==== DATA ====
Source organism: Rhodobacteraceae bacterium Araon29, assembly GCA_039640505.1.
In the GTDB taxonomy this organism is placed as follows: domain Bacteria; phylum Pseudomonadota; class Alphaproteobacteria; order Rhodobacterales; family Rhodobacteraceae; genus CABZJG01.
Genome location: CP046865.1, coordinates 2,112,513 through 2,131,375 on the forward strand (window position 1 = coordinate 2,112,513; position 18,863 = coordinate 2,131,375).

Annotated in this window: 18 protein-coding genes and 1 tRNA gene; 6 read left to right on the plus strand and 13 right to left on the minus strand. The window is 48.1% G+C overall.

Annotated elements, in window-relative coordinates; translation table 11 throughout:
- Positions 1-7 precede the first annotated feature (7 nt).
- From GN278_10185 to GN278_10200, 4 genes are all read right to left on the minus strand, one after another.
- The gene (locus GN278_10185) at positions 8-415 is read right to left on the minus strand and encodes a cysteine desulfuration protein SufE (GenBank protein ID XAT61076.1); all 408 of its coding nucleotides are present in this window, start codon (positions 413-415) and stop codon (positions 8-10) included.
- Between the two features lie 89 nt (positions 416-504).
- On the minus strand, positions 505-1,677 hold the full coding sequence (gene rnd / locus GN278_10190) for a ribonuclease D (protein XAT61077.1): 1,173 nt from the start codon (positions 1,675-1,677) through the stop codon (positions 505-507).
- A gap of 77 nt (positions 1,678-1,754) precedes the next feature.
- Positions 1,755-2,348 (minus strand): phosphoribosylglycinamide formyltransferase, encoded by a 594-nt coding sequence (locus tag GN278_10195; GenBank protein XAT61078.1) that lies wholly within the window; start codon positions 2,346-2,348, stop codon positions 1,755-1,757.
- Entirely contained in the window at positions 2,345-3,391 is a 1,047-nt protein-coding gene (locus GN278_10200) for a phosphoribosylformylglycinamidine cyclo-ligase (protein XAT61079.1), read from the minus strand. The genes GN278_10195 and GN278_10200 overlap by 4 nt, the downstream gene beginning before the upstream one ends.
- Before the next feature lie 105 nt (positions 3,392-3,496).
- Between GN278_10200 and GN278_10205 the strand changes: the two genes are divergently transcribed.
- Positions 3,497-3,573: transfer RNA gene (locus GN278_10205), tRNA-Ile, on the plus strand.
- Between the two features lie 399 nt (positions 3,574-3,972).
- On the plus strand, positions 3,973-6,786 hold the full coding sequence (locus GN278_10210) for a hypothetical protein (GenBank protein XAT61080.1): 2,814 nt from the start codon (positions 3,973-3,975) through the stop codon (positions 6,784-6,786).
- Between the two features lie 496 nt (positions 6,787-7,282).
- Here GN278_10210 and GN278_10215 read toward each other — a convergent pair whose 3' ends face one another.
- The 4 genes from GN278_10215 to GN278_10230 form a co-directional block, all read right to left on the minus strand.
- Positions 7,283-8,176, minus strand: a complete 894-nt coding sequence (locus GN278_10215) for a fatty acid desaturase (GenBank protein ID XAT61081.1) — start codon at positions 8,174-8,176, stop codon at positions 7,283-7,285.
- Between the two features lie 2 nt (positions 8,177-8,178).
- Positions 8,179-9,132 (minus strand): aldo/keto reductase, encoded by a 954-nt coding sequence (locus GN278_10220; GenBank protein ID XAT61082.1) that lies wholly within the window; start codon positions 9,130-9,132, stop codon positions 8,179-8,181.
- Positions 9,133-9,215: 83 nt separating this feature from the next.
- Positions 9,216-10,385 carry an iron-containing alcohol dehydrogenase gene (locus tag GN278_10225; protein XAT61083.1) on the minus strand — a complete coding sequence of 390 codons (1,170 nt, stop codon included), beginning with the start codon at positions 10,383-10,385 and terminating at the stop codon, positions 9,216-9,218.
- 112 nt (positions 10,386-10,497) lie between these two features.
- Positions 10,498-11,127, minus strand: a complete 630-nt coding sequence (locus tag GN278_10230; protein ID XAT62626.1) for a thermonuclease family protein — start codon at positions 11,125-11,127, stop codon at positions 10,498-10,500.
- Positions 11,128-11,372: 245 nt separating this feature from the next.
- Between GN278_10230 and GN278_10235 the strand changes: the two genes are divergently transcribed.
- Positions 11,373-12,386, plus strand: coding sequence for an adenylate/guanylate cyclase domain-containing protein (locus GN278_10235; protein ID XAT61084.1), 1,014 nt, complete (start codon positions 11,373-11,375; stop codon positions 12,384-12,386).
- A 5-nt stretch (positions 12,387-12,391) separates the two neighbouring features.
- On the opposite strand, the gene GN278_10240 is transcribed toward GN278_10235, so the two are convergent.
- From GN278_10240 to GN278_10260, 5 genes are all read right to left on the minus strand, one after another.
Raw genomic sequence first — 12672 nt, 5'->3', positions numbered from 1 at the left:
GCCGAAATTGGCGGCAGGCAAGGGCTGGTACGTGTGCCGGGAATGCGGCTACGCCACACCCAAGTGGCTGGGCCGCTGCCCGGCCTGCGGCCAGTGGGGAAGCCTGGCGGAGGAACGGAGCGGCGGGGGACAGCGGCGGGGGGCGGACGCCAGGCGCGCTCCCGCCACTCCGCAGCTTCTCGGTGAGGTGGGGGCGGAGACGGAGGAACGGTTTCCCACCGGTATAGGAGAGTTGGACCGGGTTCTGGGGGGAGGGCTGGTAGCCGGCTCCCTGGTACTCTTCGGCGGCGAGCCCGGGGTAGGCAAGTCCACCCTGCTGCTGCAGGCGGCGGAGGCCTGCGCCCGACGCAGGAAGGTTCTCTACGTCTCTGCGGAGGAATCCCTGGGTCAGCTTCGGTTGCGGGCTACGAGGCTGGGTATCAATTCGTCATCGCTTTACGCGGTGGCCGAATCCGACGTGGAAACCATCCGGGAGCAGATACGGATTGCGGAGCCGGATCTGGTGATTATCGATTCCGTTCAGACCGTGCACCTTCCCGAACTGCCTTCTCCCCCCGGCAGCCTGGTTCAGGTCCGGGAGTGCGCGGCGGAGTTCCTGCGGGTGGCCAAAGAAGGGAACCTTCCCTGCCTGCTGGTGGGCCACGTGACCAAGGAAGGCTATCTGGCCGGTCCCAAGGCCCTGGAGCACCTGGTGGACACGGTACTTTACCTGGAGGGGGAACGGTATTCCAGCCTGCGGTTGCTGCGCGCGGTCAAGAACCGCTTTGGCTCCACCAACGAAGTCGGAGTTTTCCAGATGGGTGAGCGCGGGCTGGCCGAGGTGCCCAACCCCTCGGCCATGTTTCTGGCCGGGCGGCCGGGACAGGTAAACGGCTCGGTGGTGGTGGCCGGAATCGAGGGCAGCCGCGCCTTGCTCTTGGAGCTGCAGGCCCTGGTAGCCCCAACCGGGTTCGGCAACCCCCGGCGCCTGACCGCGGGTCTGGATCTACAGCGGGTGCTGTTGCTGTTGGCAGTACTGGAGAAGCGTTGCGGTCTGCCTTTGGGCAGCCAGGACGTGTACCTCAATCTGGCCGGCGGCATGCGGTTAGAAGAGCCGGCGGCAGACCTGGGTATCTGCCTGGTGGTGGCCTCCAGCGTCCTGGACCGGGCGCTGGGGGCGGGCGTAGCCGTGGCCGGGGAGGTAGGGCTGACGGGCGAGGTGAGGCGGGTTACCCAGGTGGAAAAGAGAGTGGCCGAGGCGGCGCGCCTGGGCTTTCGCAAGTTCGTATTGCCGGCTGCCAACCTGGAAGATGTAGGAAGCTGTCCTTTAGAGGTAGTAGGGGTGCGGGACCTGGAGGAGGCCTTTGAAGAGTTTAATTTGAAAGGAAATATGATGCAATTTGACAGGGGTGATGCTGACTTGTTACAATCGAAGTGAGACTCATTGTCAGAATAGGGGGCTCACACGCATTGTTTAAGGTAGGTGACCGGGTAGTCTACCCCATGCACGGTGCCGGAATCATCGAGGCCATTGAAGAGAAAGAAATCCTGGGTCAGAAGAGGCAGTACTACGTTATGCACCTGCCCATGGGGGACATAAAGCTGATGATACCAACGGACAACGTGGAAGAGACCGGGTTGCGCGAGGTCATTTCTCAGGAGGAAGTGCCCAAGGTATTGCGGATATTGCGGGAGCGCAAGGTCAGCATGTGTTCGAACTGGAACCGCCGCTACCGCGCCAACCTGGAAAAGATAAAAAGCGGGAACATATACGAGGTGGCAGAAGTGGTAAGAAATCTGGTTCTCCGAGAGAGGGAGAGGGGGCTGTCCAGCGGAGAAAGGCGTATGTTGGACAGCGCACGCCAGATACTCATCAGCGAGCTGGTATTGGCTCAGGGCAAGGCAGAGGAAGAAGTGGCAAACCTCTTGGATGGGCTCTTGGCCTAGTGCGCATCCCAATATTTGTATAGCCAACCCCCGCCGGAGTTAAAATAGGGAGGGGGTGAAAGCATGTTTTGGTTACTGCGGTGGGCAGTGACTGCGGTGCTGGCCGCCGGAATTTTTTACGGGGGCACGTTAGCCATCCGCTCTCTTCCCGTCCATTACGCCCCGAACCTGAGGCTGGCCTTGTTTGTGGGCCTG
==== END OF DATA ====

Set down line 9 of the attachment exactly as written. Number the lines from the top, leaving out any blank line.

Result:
- Between the two features lie 89 nt (positions 416-504).